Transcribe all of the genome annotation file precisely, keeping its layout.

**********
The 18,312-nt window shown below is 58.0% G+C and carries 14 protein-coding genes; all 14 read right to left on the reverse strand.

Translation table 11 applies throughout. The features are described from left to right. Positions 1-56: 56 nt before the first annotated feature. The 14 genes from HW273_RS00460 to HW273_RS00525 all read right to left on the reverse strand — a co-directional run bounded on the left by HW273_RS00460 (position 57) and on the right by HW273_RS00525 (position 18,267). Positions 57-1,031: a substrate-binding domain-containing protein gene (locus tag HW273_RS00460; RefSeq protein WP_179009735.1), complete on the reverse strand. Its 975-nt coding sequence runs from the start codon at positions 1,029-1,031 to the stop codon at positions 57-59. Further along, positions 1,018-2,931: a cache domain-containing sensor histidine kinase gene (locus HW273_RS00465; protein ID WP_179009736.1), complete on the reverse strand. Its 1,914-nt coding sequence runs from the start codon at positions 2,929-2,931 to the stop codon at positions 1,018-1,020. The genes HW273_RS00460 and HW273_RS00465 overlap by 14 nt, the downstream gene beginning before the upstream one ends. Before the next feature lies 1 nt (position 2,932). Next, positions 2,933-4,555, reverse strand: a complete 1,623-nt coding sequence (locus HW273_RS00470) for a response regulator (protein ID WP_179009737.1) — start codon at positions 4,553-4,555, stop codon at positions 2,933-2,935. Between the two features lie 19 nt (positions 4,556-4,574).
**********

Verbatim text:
The 18,312-nt window shown below is 58.0% G+C and carries 14 protein-coding genes; all 14 read right to left on the reverse strand.

Translation table 11 applies throughout. The features are described from left to right. Positions 1-56: 56 nt before the first annotated feature. The 14 genes from HW273_RS00460 to HW273_RS00525 all read right to left on the reverse strand — a co-directional run bounded on the left by HW273_RS00460 (position 57) and on the right by HW273_RS00525 (position 18,267). Positions 57-1,031: a substrate-binding domain-containing protein gene (locus tag HW273_RS00460; RefSeq protein WP_179009735.1), complete on the reverse strand. Its 975-nt coding sequence runs from the start codon at positions 1,029-1,031 to the stop codon at positions 57-59. Further along, positions 1,018-2,931: a cache domain-containing sensor histidine kinase gene (locus HW273_RS00465; protein ID WP_179009736.1), complete on the reverse strand. Its 1,914-nt coding sequence runs from the start codon at positions 2,929-2,931 to the stop codon at positions 1,018-1,020. The genes HW273_RS00460 and HW273_RS00465 overlap by 14 nt, the downstream gene beginning before the upstream one ends. Before the next feature lies 1 nt (position 2,932). Next, positions 2,933-4,555, reverse strand: a complete 1,623-nt coding sequence (locus HW273_RS00470) for a response regulator (protein ID WP_179009737.1) — start codon at positions 4,553-4,555, stop codon at positions 2,933-2,935. Between the two features lie 19 nt (positions 4,556-4,574).